Wednesday, April 25, 2012

You say goodbye and I say hello

I am sure the Beatles must have come to the Dominican Republic when they wrote that song.

The Dominicans must be the most friendly nation on earth, and whenever you pass someone in the street, the least you do is say "hello" or wrinkle your nose or shake their hand. However, I have noticed that when I say 'hola' the response is "adios" which means goodbye. I suppose there is no less reason to say goodbye as opposed to hello as you are walking past someone, but I am not sure if I am supposed to say "adios" too.

There are a whole range of other greetings. I could say "buen dia" which means good day, or, more likely, shorten it to "buenos". I could say "entonces" which means "so", but you don't wait for the answer. Another option would be "Que dice ese hombre?" which means "what does this man say?" I have heard men use that more than women so I haven't tried that one yet.

Often people will say,"Como va todo?" which is "How is everything?"


But what I really want to know when I walk past someone is if I say hello should the response be goodbye, or hello. And should I say goodbye instead of hello?

Anyone know the answer?

22 comments:

  1. I nearly always say 'hola' or 'buenos dias' or 'buenos tardes' but nearly all of my neigbhours will say 'adios' or, even more proudly, 'bye bye' so I too am confused!

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  2. El "adiós" se usa generalmente si vas de paso. Ves a alguien y lo saludas "adios" porque no te vas a parar, so, adios xD

    Dices hola si puedes pararte para una pequeña charla de aunque sea un minuto.

    Al menos así lo manejo yo :)

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    1. Muchas gracias. Entiendo al fin! For those who don't speak Spanish you say goodbye if you are not going to stop and hello if you are going to stop and chat even for a minute. At last I get it!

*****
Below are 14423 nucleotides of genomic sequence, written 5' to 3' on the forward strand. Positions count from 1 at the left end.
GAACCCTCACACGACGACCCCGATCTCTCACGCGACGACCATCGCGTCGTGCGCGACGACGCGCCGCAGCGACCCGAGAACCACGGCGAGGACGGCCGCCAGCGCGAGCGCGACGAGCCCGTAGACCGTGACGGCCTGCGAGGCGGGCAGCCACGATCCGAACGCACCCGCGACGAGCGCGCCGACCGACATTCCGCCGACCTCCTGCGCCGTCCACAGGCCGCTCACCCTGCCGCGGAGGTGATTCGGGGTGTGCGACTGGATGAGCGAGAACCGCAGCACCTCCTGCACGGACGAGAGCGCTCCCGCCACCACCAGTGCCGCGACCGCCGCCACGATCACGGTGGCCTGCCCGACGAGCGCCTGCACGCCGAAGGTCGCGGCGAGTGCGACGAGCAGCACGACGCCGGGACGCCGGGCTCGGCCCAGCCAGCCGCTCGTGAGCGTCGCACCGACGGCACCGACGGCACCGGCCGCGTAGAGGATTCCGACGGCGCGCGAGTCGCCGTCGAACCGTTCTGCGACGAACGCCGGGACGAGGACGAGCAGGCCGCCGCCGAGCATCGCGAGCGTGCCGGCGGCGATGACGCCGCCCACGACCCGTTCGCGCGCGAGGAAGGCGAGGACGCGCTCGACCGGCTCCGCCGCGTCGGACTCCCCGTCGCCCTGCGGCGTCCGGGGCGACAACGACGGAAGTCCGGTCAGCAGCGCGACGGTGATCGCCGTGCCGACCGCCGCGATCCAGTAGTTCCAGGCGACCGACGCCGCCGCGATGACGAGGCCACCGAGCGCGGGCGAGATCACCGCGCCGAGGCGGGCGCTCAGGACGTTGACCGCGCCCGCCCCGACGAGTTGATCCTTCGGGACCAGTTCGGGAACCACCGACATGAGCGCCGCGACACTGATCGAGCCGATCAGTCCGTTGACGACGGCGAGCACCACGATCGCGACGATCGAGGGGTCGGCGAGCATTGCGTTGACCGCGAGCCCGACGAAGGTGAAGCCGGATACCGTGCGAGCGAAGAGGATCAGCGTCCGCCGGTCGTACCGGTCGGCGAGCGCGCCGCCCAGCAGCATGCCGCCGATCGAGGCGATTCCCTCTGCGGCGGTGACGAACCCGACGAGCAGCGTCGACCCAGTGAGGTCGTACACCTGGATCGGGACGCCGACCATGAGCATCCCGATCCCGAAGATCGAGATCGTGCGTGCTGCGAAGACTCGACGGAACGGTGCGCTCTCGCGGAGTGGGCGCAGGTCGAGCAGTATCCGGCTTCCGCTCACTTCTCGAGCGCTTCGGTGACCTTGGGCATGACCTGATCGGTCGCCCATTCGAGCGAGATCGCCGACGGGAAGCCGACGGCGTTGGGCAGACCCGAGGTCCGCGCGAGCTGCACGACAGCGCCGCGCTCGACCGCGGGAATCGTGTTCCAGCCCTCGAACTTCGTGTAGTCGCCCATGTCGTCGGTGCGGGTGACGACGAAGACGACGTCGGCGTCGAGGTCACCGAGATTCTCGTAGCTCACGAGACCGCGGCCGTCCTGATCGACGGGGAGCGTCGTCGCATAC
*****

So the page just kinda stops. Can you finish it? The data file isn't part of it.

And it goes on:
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  3. Something I miss about Ireland is that everyone greets each other as they pass by. Even in cars, you waggle a finger at drivers coming the other way or pedestrians you pass. I still do this to the puzzlement of French people and rarely get a response although some of the locals are used to me now, and smile or wave or reply. I hate the English way of walking past ignoring everyone so I shall stick to being friendly with a smile or gesture, even if it makes people think I'm the village idiot!
    I can't help with the hello/goodbye dilemma I'm afraid. Here the main problem is knowing when bonjour should become bon après midi or even bonsoir. There seem to be rules I don't know about yet!

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    1. Strange isn't it that some countries are more friendly than others? I found out the rule about Hello and Goodbye in the comment above, so I will try that one. It is one of the problems of being an expat, even if you think you speak the language there are so many unwritten rules. I think I break at least one a day!

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    2. From my experience in France you say bonjour until late in the afternoon, after lunch (about 3-4) it's good to say bonne après-midi and after around 7-9 it's appropriate to say bon soir, at least that's what I've learnt :)

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  4. I also like to smile or say hello to people as I walk by someone in the street, and generally I get greeted too which is nice in a big city like Perth, but most Australians are friendly anyway.
    It makes sense the Adios and Hola thing!

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    1. We have three friendly countries now then! DR, Ireland and Australia. I wonder what they have in common? Do the Australians say "g'day mate" like they do in the films?